8. If you have or are just about to finish your A-Levels, consider taking a year out, a gap year is something that I really wish I had done. Not because I wanted to do nothing for a year, but I think that its really beneficial for us to take a break from learning, do something productive, and start uni feeling refreshed and ready to begin learning again. From the age of 14/15 we begin learning loads of information and having continuous exams and revision to complete, its 3 solid years of worrying about how you’re grades are going to go, so I really think a year out of the school / learning bubble is worthwhile. Especially if you do not know what it is that you want to do, taking a year out to really assess what path you want to take is invaluable, it might even be worthwhile applying to university for a course you think you might like doing, securing your place and then deferring. This takes off the pressure for feeling throughout your year out that you have the uni application looming, but also that you always have a back-up plan.
  9. Do not worry, it’s totally fine to simply not know, it will come to you, but for now, guide yourself as much as you can to make any preparations for any ideas you may have and to strengthen your applications when they do happen. Don’t think that not knowing is foreshadowing your successes later on. For me my parents never told me I had to take any certain career path, whereas others are given clear ideas and also feel they must meet certain expectations, but I was lucky enough to feel free to choose to do whatever I want, and that’s something I’m tremendously grateful for!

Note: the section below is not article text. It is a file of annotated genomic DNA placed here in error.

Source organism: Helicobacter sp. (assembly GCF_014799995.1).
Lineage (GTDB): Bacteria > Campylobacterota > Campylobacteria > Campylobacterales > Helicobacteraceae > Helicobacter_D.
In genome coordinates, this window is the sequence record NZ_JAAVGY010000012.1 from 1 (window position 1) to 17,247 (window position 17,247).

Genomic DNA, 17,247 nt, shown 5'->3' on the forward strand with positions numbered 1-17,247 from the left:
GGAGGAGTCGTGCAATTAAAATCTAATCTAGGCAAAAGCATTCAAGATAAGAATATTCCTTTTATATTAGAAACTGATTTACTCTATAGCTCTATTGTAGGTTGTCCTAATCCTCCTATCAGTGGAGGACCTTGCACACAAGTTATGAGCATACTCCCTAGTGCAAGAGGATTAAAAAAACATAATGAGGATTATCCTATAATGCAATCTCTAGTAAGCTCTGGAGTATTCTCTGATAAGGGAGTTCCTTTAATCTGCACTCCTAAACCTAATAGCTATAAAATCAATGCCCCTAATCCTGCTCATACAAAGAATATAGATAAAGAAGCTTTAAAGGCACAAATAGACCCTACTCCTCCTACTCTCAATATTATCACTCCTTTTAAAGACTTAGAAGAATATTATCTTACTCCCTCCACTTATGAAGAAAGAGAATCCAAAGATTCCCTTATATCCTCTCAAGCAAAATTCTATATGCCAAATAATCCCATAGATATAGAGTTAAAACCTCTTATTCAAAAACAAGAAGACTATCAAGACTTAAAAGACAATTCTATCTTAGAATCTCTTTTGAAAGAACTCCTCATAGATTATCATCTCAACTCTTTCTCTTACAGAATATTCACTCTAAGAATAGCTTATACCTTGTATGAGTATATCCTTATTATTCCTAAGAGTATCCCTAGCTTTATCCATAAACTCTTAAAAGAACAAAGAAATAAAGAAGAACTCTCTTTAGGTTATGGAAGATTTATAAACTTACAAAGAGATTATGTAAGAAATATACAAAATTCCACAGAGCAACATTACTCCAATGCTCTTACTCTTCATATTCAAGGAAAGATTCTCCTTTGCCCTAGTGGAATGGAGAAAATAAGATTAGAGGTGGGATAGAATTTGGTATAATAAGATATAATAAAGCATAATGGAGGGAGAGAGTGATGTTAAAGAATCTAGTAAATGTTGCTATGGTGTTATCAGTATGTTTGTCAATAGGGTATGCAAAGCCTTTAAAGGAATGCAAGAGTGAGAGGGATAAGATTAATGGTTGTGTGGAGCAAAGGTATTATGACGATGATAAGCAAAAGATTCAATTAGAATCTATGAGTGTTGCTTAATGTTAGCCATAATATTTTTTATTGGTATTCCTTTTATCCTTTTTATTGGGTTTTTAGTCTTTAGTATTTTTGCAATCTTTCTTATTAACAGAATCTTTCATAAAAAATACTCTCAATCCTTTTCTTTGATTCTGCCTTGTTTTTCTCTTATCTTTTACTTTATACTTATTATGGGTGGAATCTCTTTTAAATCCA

I hope you enjoyed reading, and that if you’re feeling something a bit similar, that its either given you some ideas of what you can do in to either help find out what you’d like to do, things you can be doing in the mean time or simply made you feel at ease and made you feel not alone!

Until next time 

Megan

x x